Operation Lynemouth, the Met’s criminal investigation into the Lutfur Rahman administration, has unearthed new lines of enquiry involving ‘a broader range of offences’ of a scale and nature that another police force will be required to investigate them.
New large-scale investigation needed
The fourth interim report by Her Majesty’s Inspectorate of Constabulary and Fire & Rescue Services (HMICFRS) into the progress of Operation Lynemouth, the ongoing Met Police criminal investigation into the Lutfur Rahman administration of 2010 – 2014, reveals that Lynemouth has generated the need for a new large-scale criminal investigation by another police force.
Corruption or collusion?
It is standard procedure for any allegations of large scale police corruption or collusion with criminals in one force to only be investigated by another police force for obvious reasons.
While this latest HMICFRS report does not specifically mention police corruption as previously noted in LW the previous (third) interim report by HMICFRS did specifically mention the need for a written policy to be introduced for dealing with ‘any actual or suspected instances of police corruption uncovered by the operation.’
This new development may explain why the largest police force in the UK needed another policy to deal with allegations of police corruption.
The four strands of Lynemouth
Because of its size and scope Operation Lynemouth has been divided into four strands from the start:
- A review of the 27 files from the original election court hearing
- A review of evidence in relation to electoral fraud
- Reassessment of other criminal allegations relating to Lutfur Rahman or the London Borough of Tower Hamlets
- A separate review by City of London Police of the MPS’s original investigation into Tower Hamlets Council’s Communities, Localities and Culture (CLC) Youth Project grant funding.
Of these strands the most significant has always been the third – a criminal inquiry into the Lutfur Rahman administration with the specific remit to look into any new allegations not previously investigated or any other matters.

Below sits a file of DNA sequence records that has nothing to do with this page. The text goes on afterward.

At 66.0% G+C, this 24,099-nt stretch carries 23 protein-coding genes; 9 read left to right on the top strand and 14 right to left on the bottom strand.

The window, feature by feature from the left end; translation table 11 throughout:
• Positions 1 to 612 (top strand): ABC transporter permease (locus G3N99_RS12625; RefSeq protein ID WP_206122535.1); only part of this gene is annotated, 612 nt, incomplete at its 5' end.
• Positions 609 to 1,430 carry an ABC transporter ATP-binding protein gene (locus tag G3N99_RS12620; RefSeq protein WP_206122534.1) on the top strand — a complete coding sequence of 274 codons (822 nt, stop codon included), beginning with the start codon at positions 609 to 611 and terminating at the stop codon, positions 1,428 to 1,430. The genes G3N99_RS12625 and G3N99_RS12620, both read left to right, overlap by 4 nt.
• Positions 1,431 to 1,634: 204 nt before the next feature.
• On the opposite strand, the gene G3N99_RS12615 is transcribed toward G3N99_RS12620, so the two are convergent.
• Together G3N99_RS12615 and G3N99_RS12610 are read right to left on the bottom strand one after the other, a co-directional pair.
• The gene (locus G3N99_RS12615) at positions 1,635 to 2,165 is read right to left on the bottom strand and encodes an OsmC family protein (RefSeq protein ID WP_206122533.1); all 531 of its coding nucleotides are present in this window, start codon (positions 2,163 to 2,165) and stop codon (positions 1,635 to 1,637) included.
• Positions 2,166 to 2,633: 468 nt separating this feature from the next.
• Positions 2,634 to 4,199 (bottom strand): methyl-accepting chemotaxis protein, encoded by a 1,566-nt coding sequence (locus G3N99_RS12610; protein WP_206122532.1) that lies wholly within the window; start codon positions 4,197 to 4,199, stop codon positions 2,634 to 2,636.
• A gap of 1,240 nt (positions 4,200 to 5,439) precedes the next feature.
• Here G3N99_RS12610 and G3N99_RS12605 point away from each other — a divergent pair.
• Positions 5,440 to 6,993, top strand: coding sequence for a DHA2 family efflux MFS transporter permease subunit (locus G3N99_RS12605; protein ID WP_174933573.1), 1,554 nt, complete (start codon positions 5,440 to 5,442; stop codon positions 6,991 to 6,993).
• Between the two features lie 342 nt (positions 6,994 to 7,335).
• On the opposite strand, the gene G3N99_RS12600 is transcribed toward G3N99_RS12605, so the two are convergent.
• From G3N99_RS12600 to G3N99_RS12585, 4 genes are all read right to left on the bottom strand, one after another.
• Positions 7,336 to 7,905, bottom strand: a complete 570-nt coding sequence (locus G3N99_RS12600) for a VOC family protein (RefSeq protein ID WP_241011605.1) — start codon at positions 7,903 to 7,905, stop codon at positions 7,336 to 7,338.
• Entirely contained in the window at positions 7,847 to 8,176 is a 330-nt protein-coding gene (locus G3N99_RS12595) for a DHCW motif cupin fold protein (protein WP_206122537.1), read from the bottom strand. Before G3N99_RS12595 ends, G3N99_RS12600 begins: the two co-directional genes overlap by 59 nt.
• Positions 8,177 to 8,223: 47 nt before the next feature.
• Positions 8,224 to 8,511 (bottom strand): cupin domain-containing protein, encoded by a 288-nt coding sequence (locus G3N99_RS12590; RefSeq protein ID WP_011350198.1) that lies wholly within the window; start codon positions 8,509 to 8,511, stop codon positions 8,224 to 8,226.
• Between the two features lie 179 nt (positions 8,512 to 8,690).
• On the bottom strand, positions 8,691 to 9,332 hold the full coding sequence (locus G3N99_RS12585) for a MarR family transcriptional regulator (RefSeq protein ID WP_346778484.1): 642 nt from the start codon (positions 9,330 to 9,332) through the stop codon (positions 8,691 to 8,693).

It now seems that Operation Lynemouth’s detectives have indeed identified other lines of enquiry worth further investigation and that they are of such a scale that while the MPS will investigate some lines of enquiry others will be referred to another police force for independent investigation.
The MPS now has to gather all relevant evidential material ‘including that held by third parties’ – it is not known who these third parties may be.
“Substantially more material”
In the same paragraph of the report there is a note of warning that this ‘might involve substantially more material than was envisaged previously.’
The new independent investigation will take significantly longer than the initial 12 months that was estimated for the whole of the original Operation Lynemouth work.
New evidential opportunities
Reflecting the importance of the extended investigation the Met has added a ‘diamond’ level to the command structure of assistant commissioner rank for Operation Lynemouth. Until now the standard Met structure of Gold, Silver and Bronze commanders used for the vast majority of operations has been deemed to be sufficient.
“Future investigative strategy: the primary aim should be for the diamond and gold commanders to consider the options in respect of new evidential opportunities involving a broader range of offences. Any decision to conduct a further investigation into these matters (whether the MPS or another organisation is to undertake that investigation) should be acted on without delay.